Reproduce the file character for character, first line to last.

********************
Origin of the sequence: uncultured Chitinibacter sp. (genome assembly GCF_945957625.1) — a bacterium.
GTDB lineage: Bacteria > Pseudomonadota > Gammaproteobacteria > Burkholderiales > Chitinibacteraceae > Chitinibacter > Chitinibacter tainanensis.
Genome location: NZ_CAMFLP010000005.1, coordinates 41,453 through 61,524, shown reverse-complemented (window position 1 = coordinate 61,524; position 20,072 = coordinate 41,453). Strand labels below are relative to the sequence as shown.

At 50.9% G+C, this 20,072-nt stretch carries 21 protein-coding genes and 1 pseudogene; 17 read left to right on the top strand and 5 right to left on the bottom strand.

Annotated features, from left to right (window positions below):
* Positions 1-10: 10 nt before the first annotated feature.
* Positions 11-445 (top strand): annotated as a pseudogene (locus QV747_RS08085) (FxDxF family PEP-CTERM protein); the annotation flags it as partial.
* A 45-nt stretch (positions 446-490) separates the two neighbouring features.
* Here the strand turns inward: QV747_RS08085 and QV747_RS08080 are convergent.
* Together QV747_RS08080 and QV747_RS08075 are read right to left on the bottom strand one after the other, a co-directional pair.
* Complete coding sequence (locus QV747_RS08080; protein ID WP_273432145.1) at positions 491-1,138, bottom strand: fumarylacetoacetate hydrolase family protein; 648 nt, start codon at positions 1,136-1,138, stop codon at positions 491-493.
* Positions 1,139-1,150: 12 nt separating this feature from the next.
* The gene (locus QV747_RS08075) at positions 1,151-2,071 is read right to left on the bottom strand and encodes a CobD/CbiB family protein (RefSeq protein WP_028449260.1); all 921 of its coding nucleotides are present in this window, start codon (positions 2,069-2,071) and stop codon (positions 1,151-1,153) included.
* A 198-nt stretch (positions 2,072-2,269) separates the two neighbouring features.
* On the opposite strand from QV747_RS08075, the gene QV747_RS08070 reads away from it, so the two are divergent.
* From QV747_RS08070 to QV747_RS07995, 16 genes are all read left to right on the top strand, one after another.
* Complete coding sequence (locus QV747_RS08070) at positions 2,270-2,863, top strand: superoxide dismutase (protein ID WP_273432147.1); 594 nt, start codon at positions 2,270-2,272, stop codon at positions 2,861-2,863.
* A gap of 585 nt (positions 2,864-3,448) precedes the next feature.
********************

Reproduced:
Origin of the sequence: uncultured Chitinibacter sp. (genome assembly GCF_945957625.1) — a bacterium.
GTDB lineage: Bacteria > Pseudomonadota > Gammaproteobacteria > Burkholderiales > Chitinibacteraceae > Chitinibacter > Chitinibacter tainanensis.
Genome location: NZ_CAMFLP010000005.1, coordinates 41,453 through 61,524, shown reverse-complemented (window position 1 = coordinate 61,524; position 20,072 = coordinate 41,453). Strand labels below are relative to the sequence as shown.

At 50.9% G+C, this 20,072-nt stretch carries 21 protein-coding genes and 1 pseudogene; 17 read left to right on the top strand and 5 right to left on the bottom strand.

Annotated features, from left to right (window positions below):
* Positions 1-10: 10 nt before the first annotated feature.
* Positions 11-445 (top strand): annotated as a pseudogene (locus QV747_RS08085) (FxDxF family PEP-CTERM protein); the annotation flags it as partial.
* A 45-nt stretch (positions 446-490) separates the two neighbouring features.
* Here the strand turns inward: QV747_RS08085 and QV747_RS08080 are convergent.
* Together QV747_RS08080 and QV747_RS08075 are read right to left on the bottom strand one after the other, a co-directional pair.
* Complete coding sequence (locus QV747_RS08080; protein ID WP_273432145.1) at positions 491-1,138, bottom strand: fumarylacetoacetate hydrolase family protein; 648 nt, start codon at positions 1,136-1,138, stop codon at positions 491-493.
* Positions 1,139-1,150: 12 nt separating this feature from the next.
* The gene (locus QV747_RS08075) at positions 1,151-2,071 is read right to left on the bottom strand and encodes a CobD/CbiB family protein (RefSeq protein WP_028449260.1); all 921 of its coding nucleotides are present in this window, start codon (positions 2,069-2,071) and stop codon (positions 1,151-1,153) included.
* A 198-nt stretch (positions 2,072-2,269) separates the two neighbouring features.
* On the opposite strand from QV747_RS08075, the gene QV747_RS08070 reads away from it, so the two are divergent.
* From QV747_RS08070 to QV747_RS07995, 16 genes are all read left to right on the top strand, one after another.
* Complete coding sequence (locus QV747_RS08070) at positions 2,270-2,863, top strand: superoxide dismutase (protein ID WP_273432147.1); 594 nt, start codon at positions 2,270-2,272, stop codon at positions 2,861-2,863.
* A gap of 585 nt (positions 2,864-3,448) precedes the next feature.